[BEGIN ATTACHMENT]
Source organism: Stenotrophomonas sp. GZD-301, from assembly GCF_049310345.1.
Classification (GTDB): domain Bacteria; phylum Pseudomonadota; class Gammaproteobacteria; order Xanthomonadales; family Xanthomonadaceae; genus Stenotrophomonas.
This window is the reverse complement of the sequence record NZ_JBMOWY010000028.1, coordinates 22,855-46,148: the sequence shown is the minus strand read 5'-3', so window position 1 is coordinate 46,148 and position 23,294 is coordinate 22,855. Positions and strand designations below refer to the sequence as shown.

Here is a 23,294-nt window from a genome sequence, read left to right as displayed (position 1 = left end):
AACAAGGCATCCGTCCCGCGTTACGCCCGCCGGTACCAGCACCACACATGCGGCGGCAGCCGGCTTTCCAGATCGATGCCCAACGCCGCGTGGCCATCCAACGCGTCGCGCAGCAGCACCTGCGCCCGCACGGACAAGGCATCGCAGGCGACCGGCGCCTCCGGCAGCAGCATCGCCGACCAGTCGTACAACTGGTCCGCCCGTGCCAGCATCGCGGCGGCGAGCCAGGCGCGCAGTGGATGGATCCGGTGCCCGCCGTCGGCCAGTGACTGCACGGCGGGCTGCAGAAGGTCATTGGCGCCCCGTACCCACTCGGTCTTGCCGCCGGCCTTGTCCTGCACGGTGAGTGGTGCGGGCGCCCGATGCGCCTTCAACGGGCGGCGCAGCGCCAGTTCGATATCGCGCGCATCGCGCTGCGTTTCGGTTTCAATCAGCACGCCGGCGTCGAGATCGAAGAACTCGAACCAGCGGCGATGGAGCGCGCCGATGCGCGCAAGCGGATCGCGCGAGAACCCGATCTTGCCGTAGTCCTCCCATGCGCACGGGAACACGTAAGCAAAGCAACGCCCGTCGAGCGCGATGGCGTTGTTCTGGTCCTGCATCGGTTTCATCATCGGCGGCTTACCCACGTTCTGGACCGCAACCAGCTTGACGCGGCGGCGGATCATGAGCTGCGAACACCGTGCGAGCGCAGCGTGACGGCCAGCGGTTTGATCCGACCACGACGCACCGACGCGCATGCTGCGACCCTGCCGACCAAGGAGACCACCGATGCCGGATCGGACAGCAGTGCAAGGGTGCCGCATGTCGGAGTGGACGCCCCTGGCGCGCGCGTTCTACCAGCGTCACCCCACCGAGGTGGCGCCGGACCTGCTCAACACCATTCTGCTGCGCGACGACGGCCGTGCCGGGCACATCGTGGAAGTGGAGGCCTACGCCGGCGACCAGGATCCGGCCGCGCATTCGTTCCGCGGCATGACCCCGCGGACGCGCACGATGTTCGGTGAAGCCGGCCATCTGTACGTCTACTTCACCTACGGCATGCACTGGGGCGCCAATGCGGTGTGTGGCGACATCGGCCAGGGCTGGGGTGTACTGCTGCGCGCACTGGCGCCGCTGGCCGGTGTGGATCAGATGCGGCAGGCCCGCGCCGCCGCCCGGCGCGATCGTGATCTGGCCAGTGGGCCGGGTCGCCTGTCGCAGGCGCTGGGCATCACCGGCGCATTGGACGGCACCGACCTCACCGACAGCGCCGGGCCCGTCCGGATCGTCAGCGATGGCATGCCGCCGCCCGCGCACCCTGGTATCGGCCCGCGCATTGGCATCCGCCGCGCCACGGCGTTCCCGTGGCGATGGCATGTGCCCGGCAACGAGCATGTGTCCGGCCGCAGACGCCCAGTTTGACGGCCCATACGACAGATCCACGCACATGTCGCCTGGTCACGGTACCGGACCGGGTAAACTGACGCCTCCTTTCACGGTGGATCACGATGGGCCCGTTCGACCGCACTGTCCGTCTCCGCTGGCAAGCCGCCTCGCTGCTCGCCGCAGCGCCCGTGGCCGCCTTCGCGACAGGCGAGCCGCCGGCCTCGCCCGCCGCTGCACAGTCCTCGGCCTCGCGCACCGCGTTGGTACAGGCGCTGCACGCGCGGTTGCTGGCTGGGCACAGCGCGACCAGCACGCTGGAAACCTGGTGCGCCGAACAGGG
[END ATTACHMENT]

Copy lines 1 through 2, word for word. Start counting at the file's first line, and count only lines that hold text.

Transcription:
Source organism: Stenotrophomonas sp. GZD-301, from assembly GCF_049310345.1.
Classification (GTDB): domain Bacteria; phylum Pseudomonadota; class Gammaproteobacteria; order Xanthomonadales; family Xanthomonadaceae; genus Stenotrophomonas.